Playback ’03] Hanshin Tigers V after 18 years!  Koshien and Dotonbori in the midst of the joyful atmosphere. | FRIDAY DIGITAL

Playback ’03] Hanshin Tigers V after 18 years!  Koshien and Dotonbori in the midst of the joyful atmosphere.

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Taken in ’03. A 3-2 sayonara win over Hiroshima. Later, Yakult lost to Hiroshima, so the Hanshin won the championship at the sacred Koshien Stadium.

What did “FRIDAY” report 10, 20, or 30 years ago? In “Playback Friday,” we take a look back at the topics that made headlines back then. This time, we look back 20 years ago at the October 3, 2003 issue of “Hanshin Tigers: ‘I was burned by V. I was drunk! I was drunk! This issue features the Hanshin Tigers’ first victory in 18 years. This issue featured the Hanshin Tigers, who won the championship for the first time in 18 years, and this article was also featured in the color photogravure.

At the time, the magazine introduced the V players who led the team to the championship in the “Kansai dialect” as follows.

Makoto Imaoka. A pop-fly hitting genius, he was the man who made former manager Katsuya Nomura say, “You’re killing me! (former manager Katsuya Nomura) said, “You’re killing me! Norihiro Akahoshi. He was once quoted as saying, “You’re a little leaguer after a big leaguer (Tsuyoshi Shinjo, who was fired from his job),” but he has been the all-time stolen base leader for three consecutive years. Your batting average is also much higher than Shinjo’s. Tomonori Kanemoto. The iron man with the red helmet who kept going to games even when his hand was ripped open and he had to get stitches himself. It was very encouraging to have you with the Tigers. Shinjiro Hiyama. Onihei, the lost general. (The only thing that ever worked for manager Taira Fujita was your selection of him as the No. 4 pitcher. Oh, well, what happened to the drying bat? George Arias. I think Yu’s performance has freed me from the trauma of the “failed trade of the century” with the Orix, Hiromi Matsunaga – Koji Noda. Atsushi Kataoka. Last year he was so depressed that he had a bald spot on his head, but this year I’m glad to see him back to his super bullish comments from his days at NIHAM. Teruhiro Yano. He seems to have recovered from last year’s breakdown, which was too painful for him. Atsushi Fujimoto. I don’t have to explain anymore that he won the MVP in last year’s Freshman All-Star Game. Most of the pitchers are guys who were not here last year, except for Kei Igawa and Trey Moore. And they are all in great form. I thought that Hideki Irabu, the “face of Hanshin” for the first time in a long time, would be good, but Tsuyoshi Shimoyanagi is a real prize. Tomoyuki Kubota, you are different from the “Nomo 2nd generation” who have appeared and disappeared so far. Keiichi Yabu suddenly burst into flames, as usual. Above all, it was unthinkable that a fighter who is now flying in the air would come to Hanshin.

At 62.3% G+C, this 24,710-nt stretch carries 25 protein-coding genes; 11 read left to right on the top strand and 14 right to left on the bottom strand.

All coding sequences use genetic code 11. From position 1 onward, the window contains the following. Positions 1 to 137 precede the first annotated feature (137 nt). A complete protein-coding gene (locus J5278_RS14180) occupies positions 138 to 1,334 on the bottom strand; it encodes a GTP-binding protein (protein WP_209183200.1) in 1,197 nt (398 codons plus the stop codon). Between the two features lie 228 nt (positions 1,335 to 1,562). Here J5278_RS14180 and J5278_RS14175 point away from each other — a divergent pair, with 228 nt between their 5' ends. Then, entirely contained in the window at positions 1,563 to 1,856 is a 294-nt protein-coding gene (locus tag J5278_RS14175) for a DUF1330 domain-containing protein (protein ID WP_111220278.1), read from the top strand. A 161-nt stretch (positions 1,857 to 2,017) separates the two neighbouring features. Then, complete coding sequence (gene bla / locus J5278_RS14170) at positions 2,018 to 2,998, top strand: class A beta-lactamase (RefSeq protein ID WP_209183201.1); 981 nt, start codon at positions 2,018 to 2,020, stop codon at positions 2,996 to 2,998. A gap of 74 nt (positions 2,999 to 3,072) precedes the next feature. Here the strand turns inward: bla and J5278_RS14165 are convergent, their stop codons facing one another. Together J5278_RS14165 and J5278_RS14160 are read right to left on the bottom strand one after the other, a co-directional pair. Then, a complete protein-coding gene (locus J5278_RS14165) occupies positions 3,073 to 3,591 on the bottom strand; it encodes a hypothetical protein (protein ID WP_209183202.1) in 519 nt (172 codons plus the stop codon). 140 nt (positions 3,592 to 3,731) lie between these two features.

The “flying general” was, of course, Senichi Hoshino, then 56 years old. The general’s comment was, “Oh, it was tough,” he said.

Oh, it was tough.

In his second year as manager, Hoshino made a major change of players, which some called a “blood swap,” bringing in Kanemoto, Irabu, Shimoyanagi, and others to help the team reborn after a “dark period” of no wins and 10 last-place finishes since its first championship in 1985. This may have been the result of these changes. Perhaps as a result of these changes, the Hanshin team began to make rapid progress in the early part of the season. However, Hoshino, who had been suffering from a chronic illness for some time, reached the limit of his physical strength, and on July 27, he collapsed on the bench during a game.

He denied that he was taking a leave of absence, saying, “I would do it even if I was dying.” He also kept secret the fact that his mother, Toshiko, who had raised him single-handedly, had died two days earlier.

It was tough,” was probably Hoshino’s heartfelt reaction to winning the championship.

Manager Hoshino embraced Akahoshi after the tying run got a hit in the bottom of the 9th inning.
Hiyama and Kanemoto were also lifted up in the arms of the manager.
Akahoshi made a winning run into the stands. Before the gates opened at 8:00 a.m. that day, 8,300 fans had packed the stands.
Ebisu Bridge in Minami, Osaka, filled with Hanshin fans. As a chorus of “Rokko Oroshi” (Japanese folk song) echoed through the air, fans performed the customary “Dotonbori Dive” one after another.
Fans jumped into a variety of poses, including twisting and rolling backward.
The gallery cheered for the woman who did a series of dives.
  • PHOTO Jun Mayumi, Ryu Kanzaki, Yukiko Fukuyama

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